You don’t say

Thursday, 6th September 2007 at 23:02 UTC 5 comments

Just a quick post, I know I haven’t written for a couple of days, but a news story just made me somewhat bemused: “Parents Warned of Additives Link“. Now, to understand why this is puzzling, I need to add that I was a mildly hyperactive and heavy eczema-suffering baby. Someone suggested my Mum cut all unnatural food colours and some other chemical stuff from my diet, and then I basically calmed down and got a lot less eczema. And now doctors have managed to come up the same advice as my Mum got most of 23 years ago. Gee, who’d have known it?Its like all the myriad confirmations that smoking kills that weren’t the study which first showed irrefutable evidence that, in fact, smoking kills.

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Entry filed under: Health, News, Science.

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5 Comments Add your own

  • 1. Betty  |  Friday, 7th September 2007 at 17:00 UTC

    My mum wouldn’t let me or my sister eat anything blue. It made us fight

    Reply
  • 2. Greg  |  Friday, 7th September 2007 at 21:45 UTC

    There’s more than one cause for eczema – my brother Colin got it if he consumed any dairy products. Cutting out the wrong things can deprive you of nutrients, so I don’t blame the doctors for being catious and taking their time. OTOH some people I know eat a lot of junk and have bad health, and it’s hard not to infer a link.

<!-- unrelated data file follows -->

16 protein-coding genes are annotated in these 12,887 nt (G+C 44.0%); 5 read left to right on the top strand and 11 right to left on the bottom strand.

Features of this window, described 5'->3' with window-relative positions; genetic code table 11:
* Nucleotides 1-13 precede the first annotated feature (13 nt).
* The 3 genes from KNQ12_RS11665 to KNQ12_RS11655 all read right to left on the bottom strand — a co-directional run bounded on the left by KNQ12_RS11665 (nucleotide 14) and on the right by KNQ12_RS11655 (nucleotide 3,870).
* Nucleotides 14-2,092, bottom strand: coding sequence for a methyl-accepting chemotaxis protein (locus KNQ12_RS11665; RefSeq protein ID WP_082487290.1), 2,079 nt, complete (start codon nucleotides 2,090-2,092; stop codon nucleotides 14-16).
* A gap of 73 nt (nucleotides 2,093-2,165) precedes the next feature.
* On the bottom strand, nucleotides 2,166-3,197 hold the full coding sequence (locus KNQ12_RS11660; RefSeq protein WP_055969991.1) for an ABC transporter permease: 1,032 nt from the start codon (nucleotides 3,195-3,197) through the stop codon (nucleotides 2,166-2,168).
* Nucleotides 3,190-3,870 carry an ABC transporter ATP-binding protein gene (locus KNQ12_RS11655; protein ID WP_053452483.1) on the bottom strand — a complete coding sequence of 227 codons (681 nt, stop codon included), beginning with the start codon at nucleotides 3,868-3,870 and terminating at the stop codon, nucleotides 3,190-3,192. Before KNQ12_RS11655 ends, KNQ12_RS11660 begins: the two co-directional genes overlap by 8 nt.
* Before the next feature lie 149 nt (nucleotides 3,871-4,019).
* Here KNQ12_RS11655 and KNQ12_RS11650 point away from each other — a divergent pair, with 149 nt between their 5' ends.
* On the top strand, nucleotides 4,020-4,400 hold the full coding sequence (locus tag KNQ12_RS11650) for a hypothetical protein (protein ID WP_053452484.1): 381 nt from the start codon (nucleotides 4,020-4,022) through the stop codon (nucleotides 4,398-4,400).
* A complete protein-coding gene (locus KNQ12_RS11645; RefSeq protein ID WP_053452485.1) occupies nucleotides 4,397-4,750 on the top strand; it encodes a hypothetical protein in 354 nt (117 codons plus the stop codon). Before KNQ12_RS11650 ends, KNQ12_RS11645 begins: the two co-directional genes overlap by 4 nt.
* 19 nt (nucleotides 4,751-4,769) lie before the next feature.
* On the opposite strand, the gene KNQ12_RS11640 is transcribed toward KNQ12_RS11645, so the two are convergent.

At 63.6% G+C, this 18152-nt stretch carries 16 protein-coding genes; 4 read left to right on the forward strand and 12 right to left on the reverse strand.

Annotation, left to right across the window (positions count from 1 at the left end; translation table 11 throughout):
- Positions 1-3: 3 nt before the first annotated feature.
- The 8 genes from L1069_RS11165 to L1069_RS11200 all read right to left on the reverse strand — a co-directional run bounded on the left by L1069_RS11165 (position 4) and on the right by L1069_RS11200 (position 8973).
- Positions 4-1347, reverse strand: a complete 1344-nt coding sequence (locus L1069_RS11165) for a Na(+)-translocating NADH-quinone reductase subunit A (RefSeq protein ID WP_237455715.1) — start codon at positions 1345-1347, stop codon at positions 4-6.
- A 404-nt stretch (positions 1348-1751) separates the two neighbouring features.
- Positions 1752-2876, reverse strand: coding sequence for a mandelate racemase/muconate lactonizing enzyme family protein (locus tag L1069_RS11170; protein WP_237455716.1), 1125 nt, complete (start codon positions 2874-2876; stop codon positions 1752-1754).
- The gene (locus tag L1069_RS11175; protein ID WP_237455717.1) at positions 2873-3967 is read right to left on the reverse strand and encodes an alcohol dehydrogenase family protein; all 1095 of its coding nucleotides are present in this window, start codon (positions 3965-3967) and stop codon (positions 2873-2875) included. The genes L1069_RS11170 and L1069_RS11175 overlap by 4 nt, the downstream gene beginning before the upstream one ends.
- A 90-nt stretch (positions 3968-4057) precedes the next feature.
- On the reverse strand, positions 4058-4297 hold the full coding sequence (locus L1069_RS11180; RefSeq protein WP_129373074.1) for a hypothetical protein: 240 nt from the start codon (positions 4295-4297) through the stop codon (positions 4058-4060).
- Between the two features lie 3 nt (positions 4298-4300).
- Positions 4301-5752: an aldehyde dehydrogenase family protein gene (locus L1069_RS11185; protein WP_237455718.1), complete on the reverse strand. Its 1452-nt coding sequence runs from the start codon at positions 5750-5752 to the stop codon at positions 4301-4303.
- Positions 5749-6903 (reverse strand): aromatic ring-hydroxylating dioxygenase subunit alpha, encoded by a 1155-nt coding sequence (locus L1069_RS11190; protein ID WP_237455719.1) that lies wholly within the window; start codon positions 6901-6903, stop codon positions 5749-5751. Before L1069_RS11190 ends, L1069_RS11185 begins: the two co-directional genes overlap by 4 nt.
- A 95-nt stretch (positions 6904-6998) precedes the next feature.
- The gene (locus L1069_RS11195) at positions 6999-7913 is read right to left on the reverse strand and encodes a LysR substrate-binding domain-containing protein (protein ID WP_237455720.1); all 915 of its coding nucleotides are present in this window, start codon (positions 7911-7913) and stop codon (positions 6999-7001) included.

And hey, you’re still not exactly the calmest, most laid back person I’ve met.

    Reply
  • 3. Graham Martin  |  Friday, 7th September 2007 at 23:44 UTC

    Greg: I also tried cutting out dairy, but for the moment I’m just being careful and not eating too much of it. And please tell me you’re not implying tartrazine (E102 Bright Yellow) is a vital nutrient, its banned in several countries!

    Betty: Please tell my friends that Blue food is bad for you. They dyed my curry (natural food dye) blue. It was horrible, I couldn’t eat it, despite the fact I liked the curry before they decided to colour it.

    Reply
  • 4. Greg  |  Friday, 7th September 2007 at 23:54 UTC

    Graham: Don’t worry, I’m not going to tell you that tartrazine is a vital nutrient – I was thinking more of a general principle of caution when stopping eating stuff, and trying to make excuses for anyone who didn’t tell you to cut out junk earlier.

    Now tell me, do you mean you’re being converted to vegan ways and drinking soya instead of actual milk?

    Reply
  • 5. Duck  |  Saturday, 8th September 2007 at 10:02 UTC

    The Blue Curry was great. I was amazed that anything could possibly stop a Graham eating.